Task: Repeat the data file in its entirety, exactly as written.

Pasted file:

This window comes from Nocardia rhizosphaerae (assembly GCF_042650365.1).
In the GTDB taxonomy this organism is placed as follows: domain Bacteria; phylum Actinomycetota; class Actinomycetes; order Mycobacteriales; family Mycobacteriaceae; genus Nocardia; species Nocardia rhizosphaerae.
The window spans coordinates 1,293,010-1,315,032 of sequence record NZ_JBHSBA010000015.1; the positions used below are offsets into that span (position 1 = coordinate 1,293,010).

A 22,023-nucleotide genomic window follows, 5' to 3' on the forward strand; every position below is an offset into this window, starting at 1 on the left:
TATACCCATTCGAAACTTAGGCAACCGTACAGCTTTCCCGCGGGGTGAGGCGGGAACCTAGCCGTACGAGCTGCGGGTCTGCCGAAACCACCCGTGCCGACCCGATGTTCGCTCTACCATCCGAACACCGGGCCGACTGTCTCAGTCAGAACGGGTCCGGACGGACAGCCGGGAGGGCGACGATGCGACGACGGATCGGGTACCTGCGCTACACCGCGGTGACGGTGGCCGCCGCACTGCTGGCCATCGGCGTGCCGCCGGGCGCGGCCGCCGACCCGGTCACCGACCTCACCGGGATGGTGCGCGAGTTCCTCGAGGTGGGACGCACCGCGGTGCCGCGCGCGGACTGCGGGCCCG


This window comes from Nocardia rhizosphaerae (assembly GCF_042650365.1).
In the GTDB taxonomy this organism is placed as follows: domain Bacteria; phylum Actinomycetota; class Actinomycetes; order Mycobacteriales; family Mycobacteriaceae; genus Nocardia; species Nocardia rhizosphaerae.
The window spans coordinates 1,293,010-1,315,032 of sequence record NZ_JBHSBA010000015.1; the positions used below are offsets into that span (position 1 = coordinate 1,293,010).

A 22,023-nucleotide genomic window follows, 5' to 3' on the forward strand; every position below is an offset into this window, starting at 1 on the left:
TATACCCATTCGAAACTTAGGCAACCGTACAGCTTTCCCGCGGGGTGAGGCGGGAACCTAGCCGTACGAGCTGCGGGTCTGCCGAAACCACCCGTGCCGACCCGATGTTCGCTCTACCATCCGAACACCGGGCCGACTGTCTCAGTCAGAACGGGTCCGGACGGACAGCCGGGAGGGCGACGATGCGACGACGGATCGGGTACCTGCGCTACACCGCGGTGACGGTGGCCGCCGCACTGCTGGCCATCGGCGTGCCGCCGGGCGCGGCCGCCGACCCGGTCACCGACCTCACCGGGATGGTGCGCGAGTTCCTCGAGGTGGGACGCACCGCGGTGCCGCGCGCGGACTGCGGGCCCG